Repairing Audio Amplifiers – All that interest!
There must be thousands and thousands of pages on the web covering the repair of audio amplifiers, most often pointing in the direction of a specific make and model but yet audio amplifiers, as sophisticated as some of the circuitry leans towards is not normally out of the DIYer’s grasp for most repairs. Some of the most hideous sounds coming from an audio amplifier is often due to a small fault whilst of course the opposite is also true, slight distortion at lower levels which becomes ‘disguised’ at higher volumes can take a seasoned technician many hours to repair. I’ll point out some of these faults a little bit down the line but let’s look at the more common problems, unfortunately in my experience more often than not, man made – i.e. not reading the print before a test or installation.
Repairing Audio Amplifiers – Loading, Impedance and Mains Supply
If the amplifier is designed to be plugged into 8 ohm speakers please do just that, 4 ohms may be great way to get some extra power but unfortunately cheaper amplifiers do not have the extra safety margins built in, at worst you may burn out the mains transformer. Ditto playing into short circuits or with valve gear having no load at all. Oh yes, valve amplifiers don’t like playing into a zero impedance load and if you don’t want the most expensive component of all failing on you, the audio output transformer then heed this advice. Valve or thermionic tubes are voltage devices, bipolar transistors are current devices. Audio transformers and valves do break down with excess high voltage, especially if there is no damping taking place on the loudspeaker side.
Keep a clear head – if you don’t know anything about electricity or have not an inkling about audio amplifiers then do NOT open. Once you have prodded around for a few minutes with a unit powered up the chances are you will pay more for the repair than what you originally expected. Much more. Good technical staff charge for quotes – a lot of money. Free quotes is like a free lunch, remember this.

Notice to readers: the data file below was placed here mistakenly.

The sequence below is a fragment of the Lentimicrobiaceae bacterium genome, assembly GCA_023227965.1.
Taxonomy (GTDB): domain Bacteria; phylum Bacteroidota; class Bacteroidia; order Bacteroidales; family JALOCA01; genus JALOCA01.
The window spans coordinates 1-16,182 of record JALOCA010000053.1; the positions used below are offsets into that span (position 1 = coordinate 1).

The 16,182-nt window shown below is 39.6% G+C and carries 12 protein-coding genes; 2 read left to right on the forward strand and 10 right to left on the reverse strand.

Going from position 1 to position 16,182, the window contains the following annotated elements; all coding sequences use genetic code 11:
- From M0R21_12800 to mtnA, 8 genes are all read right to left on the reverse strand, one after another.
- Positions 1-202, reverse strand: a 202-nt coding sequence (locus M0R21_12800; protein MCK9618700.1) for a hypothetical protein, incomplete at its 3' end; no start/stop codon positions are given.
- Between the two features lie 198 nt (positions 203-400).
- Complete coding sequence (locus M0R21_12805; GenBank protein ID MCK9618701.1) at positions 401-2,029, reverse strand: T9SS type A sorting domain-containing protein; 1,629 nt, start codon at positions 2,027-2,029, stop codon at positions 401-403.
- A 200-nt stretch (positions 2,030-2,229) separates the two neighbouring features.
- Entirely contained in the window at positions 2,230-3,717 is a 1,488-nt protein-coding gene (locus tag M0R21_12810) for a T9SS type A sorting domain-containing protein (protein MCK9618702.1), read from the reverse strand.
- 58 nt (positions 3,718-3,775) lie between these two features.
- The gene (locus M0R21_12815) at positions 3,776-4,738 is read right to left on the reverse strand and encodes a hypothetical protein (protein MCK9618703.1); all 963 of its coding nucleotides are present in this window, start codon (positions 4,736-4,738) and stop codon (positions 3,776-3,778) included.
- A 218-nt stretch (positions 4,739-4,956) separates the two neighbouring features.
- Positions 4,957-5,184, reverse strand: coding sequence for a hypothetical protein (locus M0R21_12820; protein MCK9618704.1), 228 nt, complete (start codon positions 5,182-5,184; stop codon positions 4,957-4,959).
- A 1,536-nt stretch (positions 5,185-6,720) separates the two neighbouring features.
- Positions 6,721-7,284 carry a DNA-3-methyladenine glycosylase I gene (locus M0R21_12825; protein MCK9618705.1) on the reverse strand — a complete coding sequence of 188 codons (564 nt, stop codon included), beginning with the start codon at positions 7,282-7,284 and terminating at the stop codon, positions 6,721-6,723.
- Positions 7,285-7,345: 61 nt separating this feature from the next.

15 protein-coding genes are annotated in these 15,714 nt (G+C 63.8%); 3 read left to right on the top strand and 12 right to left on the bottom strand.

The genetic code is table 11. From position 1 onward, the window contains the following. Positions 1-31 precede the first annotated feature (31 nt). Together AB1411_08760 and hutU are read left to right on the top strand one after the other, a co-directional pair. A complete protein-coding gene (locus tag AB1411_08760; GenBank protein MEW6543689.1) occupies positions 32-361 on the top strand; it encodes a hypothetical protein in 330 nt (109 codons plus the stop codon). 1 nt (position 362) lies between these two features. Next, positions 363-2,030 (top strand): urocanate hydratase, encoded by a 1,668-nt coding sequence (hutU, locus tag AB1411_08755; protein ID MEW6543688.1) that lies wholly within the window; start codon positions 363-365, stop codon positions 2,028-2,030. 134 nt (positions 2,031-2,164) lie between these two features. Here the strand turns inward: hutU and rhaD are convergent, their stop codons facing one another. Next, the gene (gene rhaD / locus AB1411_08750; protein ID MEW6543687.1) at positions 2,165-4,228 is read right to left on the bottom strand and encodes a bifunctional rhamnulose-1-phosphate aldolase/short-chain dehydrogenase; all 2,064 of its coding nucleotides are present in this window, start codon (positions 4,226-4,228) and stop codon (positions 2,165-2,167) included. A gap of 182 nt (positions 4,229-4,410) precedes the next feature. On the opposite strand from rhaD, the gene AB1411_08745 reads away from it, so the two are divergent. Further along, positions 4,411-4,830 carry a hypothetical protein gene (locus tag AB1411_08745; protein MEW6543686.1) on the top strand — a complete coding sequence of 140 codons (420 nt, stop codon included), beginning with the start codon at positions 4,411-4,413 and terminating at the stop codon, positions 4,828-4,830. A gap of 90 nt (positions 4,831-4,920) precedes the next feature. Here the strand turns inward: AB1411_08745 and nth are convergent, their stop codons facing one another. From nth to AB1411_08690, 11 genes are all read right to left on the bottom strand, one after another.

Before going on the warpath with your amplifier do yourself a favour, get the schematic and if it entails ensuring you have the right revision, do so – plotting your own schematic as you go along is time consuming. If you love your amplifier prepare to pay some money for the schematic and if possible get a schematic description – often you may think that you can read the diagram but the manufacturer has his or her own ideas in mind. Amplifier manufacturers use different tricks, especially in the front end (after the pre-amplifier) and in the current limiting stages. There is good news though – all amplifier designs follow a similar pattern. They are designed to amplify the mirror image of the input, perhaps out of phase but definitely an amplified version of the input signal, whether current or voltage.